The BIS, dubbed the central bank to the world’s central banks, also said in its latest quarterly report that 2022’s market upheaval had largely been navigated without major issues.
Having repeatedly urged central banks to act forcefully to dampen inflation, it struck a more measured tone and picked over crypto market troubles and September’s UK bond market turmoil.
Its main warning concerned what it described as the FX swap debt “blind spot” that risked leaving policymakers in a “fog”.
FX swap markets, where for example a Dutch pension fund or Japanese insurer borrows dollars and lends euro or yen before later repaying them, have a history of problems.
They saw funding squeezes during both the global financial crisis and again in March 2020 when the COVID-19 pandemic wrought havoc that required central banks such as the U.S. Federal Reserve to intervene with dollar swap lines.
The $80 trillion-plus “hidden” debt estimate exceeds the stocks of dollar Treasury bills, repo and commercial paper combined, the BIS said. It has grown from just over $55 trillion a decade ago, while the churn of FX swap deals was almost $5 trillion a day in April, two thirds of daily global FX turnover.
For both non-U.S. banks and non-U.S. ‘non-banks’ such as pension funds, dollar obligations from FX swaps are now double their on-balance sheet dollar debt, it estimated.
“The missing dollar debt from FX swaps/forwards and currency swaps is huge,” the Switzerland-based institution said, adding the lack of direct information about the scale and location of the problems was the key issue.
The report also assessed broader recent market developments.
BIS officials have been loudly calling for forceful interest rate hikes from central banks as inflation has taken hold, but this time it struck a more measured tone.
Asked whether the end of the tightening cycle may be looming next year, the head of the BIS’ Monetary and Economic Department Claudio Borio said it would depend on how circumstances evolve, noting also the complexities of high debt levels and uncertainty about how sensitive borrowers now are to rising rates.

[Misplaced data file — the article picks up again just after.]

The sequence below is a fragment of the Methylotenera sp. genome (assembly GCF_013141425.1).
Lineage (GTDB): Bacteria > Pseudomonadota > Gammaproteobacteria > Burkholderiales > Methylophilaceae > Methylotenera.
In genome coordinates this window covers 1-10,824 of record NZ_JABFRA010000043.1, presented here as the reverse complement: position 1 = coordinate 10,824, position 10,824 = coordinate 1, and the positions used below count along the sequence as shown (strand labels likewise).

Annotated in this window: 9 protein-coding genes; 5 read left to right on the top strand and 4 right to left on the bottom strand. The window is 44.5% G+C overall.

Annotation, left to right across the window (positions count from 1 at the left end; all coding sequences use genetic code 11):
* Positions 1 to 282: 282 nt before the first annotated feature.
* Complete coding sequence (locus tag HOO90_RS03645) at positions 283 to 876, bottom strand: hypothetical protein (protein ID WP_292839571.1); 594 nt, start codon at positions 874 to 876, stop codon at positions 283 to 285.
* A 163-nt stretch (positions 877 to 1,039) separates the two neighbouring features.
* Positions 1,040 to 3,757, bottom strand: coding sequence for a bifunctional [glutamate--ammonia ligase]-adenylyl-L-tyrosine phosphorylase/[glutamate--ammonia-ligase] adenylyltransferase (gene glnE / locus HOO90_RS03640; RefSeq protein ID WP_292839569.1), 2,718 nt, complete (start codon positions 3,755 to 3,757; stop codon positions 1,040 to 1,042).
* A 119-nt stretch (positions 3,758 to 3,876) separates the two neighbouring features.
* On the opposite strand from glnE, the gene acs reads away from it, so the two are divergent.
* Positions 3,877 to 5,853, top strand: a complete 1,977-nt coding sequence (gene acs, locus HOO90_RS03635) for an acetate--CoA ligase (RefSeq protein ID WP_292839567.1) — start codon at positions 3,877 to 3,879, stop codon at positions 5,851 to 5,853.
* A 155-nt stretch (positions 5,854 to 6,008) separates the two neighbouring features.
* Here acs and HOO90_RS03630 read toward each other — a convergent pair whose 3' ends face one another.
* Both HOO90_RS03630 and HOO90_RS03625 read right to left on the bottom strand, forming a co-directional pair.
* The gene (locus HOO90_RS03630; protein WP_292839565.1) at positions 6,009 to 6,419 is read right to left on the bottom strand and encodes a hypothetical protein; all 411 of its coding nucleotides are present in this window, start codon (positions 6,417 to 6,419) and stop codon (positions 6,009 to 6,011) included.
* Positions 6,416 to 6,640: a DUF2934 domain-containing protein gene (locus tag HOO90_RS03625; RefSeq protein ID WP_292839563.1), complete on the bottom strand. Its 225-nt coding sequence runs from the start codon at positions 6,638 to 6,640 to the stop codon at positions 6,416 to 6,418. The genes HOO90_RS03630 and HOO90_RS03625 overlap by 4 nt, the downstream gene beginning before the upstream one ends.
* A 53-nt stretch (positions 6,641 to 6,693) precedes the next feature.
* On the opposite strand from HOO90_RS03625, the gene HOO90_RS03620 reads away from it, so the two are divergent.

The crisis that erupted in UK gilt markets in September also underscored that central banks could be forced to step in and intervene—in the UK’s case by buying bonds even at a time when it was raising interest rates to curb inflation.
“The simple answer is one is closer than one was at the beginning, but we don’t know how far central banks will have to go,” Borio said about interest rates.
“The enemy is an old enemy and is known,” he added, referring to inflation. “But it’s a long time since we have been fighting this battle”.
The report also focused on findings from the recent BIS global FX market survey, which estimated that $2.2 trillion worth of currency trades are at risk of failing to settle on any given day due to issues between counterparties, potentially undermining financial stability.
The amount at risk represents about one third of total deliverable FX turnover and is up from $1.9 trillion from three years earlier when the last FX survey was carried out.
FX trading also continues to shift away from multilateral trading platforms towards “less visible” venues hindering policymakers “from appropriately monitoring FX markets,” it said.
The bank’s Head of Research and Economic Adviser Hyun Song Shin, meanwhile, described recent crypto market problems such as the collapse of the FTX exchange and stable coins TerraUSD and Luna as having similar characteristics to banking crashes.
He described many of the crypto coins sold as “DINO—decentralized in name only” and that most of their related activities took place through traditional intermediaries.
“This is people taking in deposits essentially in unregulated banks,” Shin said, adding it was largely about the unravelling of large leverage and maturity mismatches, just like during the financial crash more than a decade ago.
By Marc Jones